Feb 282014

Five Good Covers presents five cross-genre reinterpretations of an oft-covered song.

Some articles are written because of a great love for the subject. Some are written because they are timely. Some are written because there is a need. This article is being written because of fate. When you write about music, sometimes the world conspires to suggest a topic. “Ooh La La,” by the Faces, is one of those songs in the classic rock canon that pretty much anyone of a certain age knows. Its bouncy, wistful chorus makes it memorable and recognizable, even if it might be hard to immediately place the unfamiliar voice or recall the actual title. And when, in the period of a week, the song appears first on the radio, then on satellite radio, then on TV, and finally on a list of potential article topics circulated by the Cover Me editorial staff, it was clearly time for me to take a look at this song, through its covers.

The last song on the last album by the Faces, a band remembered as much for its fun, boozy, partying attitude as much as its bluesy rock, “Ooh La La” was written by Ronnie Lane and Ron Wood. Rod Stewart, who sang the majority of Faces songs, was unimpressed by the song, and his studio performance was lackluster, as was the attempt by secondary vocalist Lane. Producer Glyn Johns suggested that Wood take a shot, and his version was used on the album. Despite its surface peppiness, the song is, in reality, a little sour and misogynistic. It is a conversation between a man and his grandfather, who warns about the difficulties of relationships with women, how they will trap you and use you and lead you on. In the catchy chorus, Grandpa laments,

I wish that I knew what I know now
When I was younger
I wish that I knew what I know now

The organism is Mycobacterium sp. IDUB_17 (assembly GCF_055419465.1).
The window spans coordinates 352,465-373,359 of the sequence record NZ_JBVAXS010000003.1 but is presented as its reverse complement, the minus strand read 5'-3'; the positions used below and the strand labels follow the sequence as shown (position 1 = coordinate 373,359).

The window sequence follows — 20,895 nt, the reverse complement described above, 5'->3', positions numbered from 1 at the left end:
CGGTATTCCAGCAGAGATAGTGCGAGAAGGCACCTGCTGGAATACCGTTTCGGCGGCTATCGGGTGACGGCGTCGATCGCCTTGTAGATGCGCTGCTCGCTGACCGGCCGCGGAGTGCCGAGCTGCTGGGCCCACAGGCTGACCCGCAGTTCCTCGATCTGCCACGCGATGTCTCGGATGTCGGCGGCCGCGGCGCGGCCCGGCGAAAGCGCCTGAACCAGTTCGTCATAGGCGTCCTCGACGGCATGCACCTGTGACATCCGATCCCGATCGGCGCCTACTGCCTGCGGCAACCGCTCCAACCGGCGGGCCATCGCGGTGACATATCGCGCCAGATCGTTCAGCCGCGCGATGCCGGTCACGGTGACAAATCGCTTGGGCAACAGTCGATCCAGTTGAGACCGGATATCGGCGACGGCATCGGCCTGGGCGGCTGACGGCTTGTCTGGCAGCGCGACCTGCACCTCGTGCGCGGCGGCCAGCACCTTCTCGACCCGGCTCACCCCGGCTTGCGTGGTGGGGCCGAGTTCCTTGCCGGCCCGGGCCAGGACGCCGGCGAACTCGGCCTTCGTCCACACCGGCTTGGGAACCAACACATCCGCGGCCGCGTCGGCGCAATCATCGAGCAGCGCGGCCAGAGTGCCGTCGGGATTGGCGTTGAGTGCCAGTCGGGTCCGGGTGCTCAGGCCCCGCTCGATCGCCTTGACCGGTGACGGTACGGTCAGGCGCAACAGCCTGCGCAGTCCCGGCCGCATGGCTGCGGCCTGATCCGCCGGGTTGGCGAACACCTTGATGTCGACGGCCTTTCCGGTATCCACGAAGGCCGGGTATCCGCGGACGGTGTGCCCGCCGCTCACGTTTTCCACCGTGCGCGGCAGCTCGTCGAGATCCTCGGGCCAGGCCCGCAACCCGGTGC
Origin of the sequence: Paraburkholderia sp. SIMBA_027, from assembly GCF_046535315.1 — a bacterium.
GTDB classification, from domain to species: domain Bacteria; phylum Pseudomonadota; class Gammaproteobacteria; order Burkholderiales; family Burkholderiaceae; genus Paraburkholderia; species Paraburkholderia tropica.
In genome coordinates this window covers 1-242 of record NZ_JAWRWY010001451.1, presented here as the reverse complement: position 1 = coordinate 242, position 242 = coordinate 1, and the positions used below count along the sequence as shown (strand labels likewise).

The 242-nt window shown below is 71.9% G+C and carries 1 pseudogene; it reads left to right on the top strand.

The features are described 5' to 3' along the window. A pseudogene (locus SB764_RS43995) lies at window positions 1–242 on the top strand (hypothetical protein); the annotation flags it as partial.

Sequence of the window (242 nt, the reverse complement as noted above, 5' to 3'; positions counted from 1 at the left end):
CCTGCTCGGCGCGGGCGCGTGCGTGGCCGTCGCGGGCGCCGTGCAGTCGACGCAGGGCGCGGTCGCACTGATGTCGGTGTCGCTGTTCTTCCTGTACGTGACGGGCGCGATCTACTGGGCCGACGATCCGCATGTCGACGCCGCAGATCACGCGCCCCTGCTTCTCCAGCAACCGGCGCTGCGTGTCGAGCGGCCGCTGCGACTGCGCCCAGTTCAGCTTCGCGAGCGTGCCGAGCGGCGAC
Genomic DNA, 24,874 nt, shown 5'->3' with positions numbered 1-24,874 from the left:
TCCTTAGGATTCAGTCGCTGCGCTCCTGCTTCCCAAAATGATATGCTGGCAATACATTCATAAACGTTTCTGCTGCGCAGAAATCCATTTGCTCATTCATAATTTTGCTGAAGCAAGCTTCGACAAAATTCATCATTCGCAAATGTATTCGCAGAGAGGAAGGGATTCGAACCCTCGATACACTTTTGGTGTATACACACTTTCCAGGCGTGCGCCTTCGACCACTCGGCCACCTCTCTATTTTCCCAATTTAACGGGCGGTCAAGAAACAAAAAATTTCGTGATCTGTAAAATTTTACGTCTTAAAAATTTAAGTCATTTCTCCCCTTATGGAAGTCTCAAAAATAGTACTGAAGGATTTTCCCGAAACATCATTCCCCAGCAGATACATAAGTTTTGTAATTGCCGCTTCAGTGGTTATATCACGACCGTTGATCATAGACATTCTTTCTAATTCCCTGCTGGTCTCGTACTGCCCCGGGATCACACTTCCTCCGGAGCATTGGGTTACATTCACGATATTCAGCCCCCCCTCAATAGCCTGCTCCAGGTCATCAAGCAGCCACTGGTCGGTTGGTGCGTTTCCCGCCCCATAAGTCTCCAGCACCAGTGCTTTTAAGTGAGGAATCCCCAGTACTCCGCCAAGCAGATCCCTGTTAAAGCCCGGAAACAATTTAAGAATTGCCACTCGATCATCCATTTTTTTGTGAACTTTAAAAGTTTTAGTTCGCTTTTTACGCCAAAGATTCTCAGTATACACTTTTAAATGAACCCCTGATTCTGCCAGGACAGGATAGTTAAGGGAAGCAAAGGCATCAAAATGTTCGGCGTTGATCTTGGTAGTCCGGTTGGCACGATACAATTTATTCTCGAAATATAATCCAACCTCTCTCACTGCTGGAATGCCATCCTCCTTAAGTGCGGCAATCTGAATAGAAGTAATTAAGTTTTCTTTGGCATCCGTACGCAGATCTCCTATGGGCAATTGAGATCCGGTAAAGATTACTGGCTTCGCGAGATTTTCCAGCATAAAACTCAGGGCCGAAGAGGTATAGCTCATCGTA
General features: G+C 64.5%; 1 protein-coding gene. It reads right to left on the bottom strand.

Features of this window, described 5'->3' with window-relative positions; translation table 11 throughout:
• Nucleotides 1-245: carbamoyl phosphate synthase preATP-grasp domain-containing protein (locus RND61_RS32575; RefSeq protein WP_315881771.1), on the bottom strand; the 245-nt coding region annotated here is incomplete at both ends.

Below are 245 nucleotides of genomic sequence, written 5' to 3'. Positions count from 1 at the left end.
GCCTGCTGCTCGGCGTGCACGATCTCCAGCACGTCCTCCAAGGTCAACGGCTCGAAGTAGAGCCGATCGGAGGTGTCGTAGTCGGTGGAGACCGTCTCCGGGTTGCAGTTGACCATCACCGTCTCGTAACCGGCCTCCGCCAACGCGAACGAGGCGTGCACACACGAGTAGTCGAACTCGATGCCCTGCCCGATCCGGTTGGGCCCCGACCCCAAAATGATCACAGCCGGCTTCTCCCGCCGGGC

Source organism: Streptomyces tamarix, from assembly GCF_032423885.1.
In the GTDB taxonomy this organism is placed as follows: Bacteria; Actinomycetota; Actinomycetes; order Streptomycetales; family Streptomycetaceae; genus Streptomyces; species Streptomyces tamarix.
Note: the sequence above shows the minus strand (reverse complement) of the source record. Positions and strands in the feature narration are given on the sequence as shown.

When I was stronger

That chorus is what has fed the popularity of the song, which has appeared in a number of movies, TV shows and commercials to create instant nostalgia.

“Ooh La La,” has often been covered, including by both Rod Stewart and Ronnie Lane (who must have ultimately realized the worth of the tune), and perhaps most famously by Counting Crows. Most covers, such as this version by Matt Wertz, hew closely to the original’s folky blues. But with covers, it is often more fun to look at versions that somehow transform the original, and that is exactly what we are going to do here.

Julie Corbalis & Hope Machine – Ooh La La (Faces cover)

Stylistically, this live version by Hudson Valley, New York musicians Julie Corbalis & Hope Machine (Fred Gillen, Jr., Steve Kirkman, Eric Puente, & Bill Gordon) doesn’t depart too much from the original, but it has two significant differences. First, it starts with the chorus, before getting to the thornier verses, which is appropriate for the sing-along nature of the performance. Secondly, the song is sung by a woman, without any modification of gender. Although this is not uncommon, there is something odd about a woman singing negatively about the ways of women. This cognitive dissonance does not detract, however, from the fun performance. This somewhat moodier version, by Twin Cities band Lovely Dark, ratchets up the gender confusion even more, by having both male and female vocals.

Bloodkin – Ooh La La (Faces cover)